Animal breeders have deployed CRISPR to eliminate dangerous horns on dairy cattle and to skew the production of calves toward males in order to boost beef production. The ODIN's founder, the biohacker Josiah Zayner, injected himself last October with CRISPRed DNA designed to silence the myostatin genes that regulate muscle growth. The goal was to enhance his physique by letting his muscles get larger than they otherwise would. So far he has reported no results from the experiment. But whether or not Zayner manages to use CRISPR to knock out his own myostatin genes, the technique has been used successfully to make more ham by generating extra-muscular pigs.

The technology can also be used to create "gene drives." A gene drive works by making sure that all copies of the natural gene are replaced with the engineered versions in the progeny of CRISPRed organisms. This causes a desired trait to spread rapidly through a whole population in a natural environment. It would be possible, for example, to edit resistance to the malaria parasite or the Zika virus into entire populations of mosquitoes. A gene drive could also be constructed such that only males of an undesired species are born.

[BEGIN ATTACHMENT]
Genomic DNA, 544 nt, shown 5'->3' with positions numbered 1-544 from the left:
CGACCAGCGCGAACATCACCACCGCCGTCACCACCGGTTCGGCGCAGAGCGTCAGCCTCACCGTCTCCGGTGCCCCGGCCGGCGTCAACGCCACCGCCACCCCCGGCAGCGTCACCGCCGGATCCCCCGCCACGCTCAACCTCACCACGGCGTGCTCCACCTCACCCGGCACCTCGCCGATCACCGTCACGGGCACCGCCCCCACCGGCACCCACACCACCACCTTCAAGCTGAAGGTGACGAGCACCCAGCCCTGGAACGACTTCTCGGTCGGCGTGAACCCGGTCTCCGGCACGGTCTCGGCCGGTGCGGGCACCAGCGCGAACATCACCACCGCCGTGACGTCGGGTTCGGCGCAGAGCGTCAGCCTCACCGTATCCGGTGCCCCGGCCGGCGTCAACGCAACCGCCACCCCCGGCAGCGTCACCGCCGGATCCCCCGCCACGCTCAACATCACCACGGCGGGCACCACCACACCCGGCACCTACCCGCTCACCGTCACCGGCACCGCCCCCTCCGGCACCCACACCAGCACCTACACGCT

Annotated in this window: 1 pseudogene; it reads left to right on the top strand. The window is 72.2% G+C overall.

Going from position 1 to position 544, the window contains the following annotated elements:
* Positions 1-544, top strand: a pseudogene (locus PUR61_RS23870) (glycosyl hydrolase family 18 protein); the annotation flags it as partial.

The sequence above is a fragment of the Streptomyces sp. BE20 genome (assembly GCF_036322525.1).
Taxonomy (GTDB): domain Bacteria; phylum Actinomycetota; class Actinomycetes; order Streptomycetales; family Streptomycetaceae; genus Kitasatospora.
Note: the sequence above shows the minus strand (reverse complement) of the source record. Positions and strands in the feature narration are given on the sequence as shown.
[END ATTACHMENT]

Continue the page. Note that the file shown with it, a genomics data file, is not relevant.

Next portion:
In 2015, Science hailed CRISPR gene editing as the breakthrough of the year. It is, the magazine declared, "only slightly hyperbolic to say that if scientists can dream of a genetic manipulation, CRISPR can now make it happen." As you can see from my very incomplete review of the rapid progress being made, it is hardly hyperbolic at all.

With great power comes great responsibility, of course, and the fight over the regulation of in-lab and at-home genetic modification is raging. You may want to order a CRISPR kit soon, in case the prohibitionists win.

With my wife's tolerance, I stored my kit in our refrigerator and set up a gene-editing laboratory on a red towel on our kitchen counter. Thankfully, our dinner guests were too polite to mention the petri dishes streaked with bacteria or the other lab equipment spread out in the kitchen.